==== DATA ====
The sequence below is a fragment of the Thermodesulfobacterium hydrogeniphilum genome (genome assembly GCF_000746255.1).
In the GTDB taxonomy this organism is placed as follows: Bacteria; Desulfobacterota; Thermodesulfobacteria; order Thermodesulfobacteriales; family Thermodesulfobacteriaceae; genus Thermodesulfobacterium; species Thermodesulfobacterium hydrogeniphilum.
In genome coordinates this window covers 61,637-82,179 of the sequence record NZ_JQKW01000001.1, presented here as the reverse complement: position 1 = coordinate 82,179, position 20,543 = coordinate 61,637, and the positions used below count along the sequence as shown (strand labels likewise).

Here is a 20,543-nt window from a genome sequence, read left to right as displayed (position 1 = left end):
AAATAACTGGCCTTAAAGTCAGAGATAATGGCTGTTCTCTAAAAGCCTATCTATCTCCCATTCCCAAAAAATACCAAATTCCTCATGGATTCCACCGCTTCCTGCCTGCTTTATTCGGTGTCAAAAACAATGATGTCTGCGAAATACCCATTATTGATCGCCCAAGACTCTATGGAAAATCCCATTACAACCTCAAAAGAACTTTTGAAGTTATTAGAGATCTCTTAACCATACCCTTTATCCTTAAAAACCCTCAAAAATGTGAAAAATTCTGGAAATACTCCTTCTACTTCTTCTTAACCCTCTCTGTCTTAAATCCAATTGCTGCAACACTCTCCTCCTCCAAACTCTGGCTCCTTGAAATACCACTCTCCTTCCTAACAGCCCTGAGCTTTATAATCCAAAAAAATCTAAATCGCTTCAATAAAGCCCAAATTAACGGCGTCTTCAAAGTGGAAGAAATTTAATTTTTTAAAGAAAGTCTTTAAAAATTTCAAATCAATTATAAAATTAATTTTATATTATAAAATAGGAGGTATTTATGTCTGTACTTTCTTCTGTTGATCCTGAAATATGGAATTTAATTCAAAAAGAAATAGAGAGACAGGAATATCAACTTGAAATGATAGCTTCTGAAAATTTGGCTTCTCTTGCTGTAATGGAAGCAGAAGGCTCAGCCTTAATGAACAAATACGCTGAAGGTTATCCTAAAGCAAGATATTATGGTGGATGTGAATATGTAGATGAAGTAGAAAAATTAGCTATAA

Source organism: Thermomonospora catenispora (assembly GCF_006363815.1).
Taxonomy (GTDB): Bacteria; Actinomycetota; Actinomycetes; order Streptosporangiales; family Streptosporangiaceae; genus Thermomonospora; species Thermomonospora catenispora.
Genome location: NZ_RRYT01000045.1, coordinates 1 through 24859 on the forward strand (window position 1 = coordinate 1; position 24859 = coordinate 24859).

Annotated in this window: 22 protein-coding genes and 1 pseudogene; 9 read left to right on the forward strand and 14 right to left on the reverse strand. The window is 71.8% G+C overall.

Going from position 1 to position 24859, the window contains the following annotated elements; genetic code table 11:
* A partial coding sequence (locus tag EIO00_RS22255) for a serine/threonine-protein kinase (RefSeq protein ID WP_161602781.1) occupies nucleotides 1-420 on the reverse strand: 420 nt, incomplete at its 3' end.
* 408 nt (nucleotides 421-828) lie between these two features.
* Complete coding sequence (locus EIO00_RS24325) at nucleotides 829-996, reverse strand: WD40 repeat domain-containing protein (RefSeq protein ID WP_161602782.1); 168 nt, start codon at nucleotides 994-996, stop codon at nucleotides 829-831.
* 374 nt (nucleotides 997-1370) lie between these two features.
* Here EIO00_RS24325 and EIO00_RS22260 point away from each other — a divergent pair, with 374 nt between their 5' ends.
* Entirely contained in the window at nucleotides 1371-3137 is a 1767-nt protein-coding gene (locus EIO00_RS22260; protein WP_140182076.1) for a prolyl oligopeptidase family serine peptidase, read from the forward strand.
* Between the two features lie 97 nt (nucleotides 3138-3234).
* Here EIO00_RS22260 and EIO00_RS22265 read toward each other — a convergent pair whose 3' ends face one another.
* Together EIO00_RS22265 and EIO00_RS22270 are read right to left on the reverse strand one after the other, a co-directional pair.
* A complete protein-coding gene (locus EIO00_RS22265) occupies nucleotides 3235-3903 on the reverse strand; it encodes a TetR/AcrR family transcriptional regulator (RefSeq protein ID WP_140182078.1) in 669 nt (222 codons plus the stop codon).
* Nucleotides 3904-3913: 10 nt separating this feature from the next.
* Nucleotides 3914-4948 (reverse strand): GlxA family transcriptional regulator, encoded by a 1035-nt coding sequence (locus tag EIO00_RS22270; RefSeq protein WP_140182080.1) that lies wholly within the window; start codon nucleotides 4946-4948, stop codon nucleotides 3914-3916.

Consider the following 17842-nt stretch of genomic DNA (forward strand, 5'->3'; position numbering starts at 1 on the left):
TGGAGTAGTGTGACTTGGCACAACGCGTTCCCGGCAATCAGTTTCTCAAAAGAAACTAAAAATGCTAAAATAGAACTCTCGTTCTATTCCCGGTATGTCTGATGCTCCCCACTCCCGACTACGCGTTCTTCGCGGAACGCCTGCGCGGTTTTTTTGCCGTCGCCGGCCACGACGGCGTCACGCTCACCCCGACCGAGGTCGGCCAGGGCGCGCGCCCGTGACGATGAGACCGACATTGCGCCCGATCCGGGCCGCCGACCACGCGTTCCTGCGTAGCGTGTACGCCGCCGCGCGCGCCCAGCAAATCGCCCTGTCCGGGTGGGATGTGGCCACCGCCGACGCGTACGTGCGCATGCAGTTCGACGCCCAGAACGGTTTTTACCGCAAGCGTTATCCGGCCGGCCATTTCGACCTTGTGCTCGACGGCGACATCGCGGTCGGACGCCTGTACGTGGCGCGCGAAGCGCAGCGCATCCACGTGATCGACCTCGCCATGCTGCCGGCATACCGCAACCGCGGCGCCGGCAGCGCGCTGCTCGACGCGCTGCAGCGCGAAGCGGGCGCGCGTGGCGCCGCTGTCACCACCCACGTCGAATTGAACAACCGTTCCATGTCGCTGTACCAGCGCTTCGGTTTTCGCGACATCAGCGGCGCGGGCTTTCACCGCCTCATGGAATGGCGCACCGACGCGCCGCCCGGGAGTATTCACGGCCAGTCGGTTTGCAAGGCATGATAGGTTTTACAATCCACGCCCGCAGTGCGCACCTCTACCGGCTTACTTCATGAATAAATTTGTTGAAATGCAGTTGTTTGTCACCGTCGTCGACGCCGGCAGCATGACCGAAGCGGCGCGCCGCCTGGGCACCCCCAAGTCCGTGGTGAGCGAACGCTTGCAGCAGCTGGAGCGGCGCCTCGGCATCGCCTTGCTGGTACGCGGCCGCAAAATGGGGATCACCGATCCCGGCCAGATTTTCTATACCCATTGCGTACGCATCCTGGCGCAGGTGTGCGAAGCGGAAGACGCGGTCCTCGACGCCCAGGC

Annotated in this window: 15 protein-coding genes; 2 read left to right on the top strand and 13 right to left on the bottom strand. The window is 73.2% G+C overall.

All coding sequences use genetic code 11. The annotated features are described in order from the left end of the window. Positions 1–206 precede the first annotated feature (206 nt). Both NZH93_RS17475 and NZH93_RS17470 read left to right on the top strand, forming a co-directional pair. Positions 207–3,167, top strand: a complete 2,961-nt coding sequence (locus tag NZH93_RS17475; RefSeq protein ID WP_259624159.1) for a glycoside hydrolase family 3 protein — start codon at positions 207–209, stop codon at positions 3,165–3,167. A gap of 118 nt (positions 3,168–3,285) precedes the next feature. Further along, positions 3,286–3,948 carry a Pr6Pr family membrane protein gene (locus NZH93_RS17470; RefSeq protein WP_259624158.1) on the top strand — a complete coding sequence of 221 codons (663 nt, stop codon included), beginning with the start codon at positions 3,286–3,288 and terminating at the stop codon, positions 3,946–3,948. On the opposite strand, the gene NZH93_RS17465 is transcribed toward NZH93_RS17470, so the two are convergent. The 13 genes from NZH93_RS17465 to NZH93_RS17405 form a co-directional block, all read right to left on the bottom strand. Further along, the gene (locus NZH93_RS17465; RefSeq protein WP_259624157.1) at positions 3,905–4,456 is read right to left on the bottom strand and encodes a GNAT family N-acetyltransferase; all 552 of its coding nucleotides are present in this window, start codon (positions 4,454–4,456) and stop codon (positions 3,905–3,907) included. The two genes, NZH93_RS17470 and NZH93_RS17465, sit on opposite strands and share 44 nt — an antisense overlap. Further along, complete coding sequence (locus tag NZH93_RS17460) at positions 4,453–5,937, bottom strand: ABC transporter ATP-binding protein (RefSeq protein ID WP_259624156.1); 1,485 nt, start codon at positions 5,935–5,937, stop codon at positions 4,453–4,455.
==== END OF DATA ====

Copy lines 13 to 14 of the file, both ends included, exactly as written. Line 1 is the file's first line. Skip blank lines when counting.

* Complete coding sequence (locus EIO00_RS24325) at nucleotides 829-996, reverse strand: WD40 repeat domain-containing protein (RefSeq protein ID WP_161602782.1); 168 nt, start codon at nucleotides 994-996, stop codon at nucleotides 829-831.
* 374 nt (nucleotides 997-1370) lie between these two features.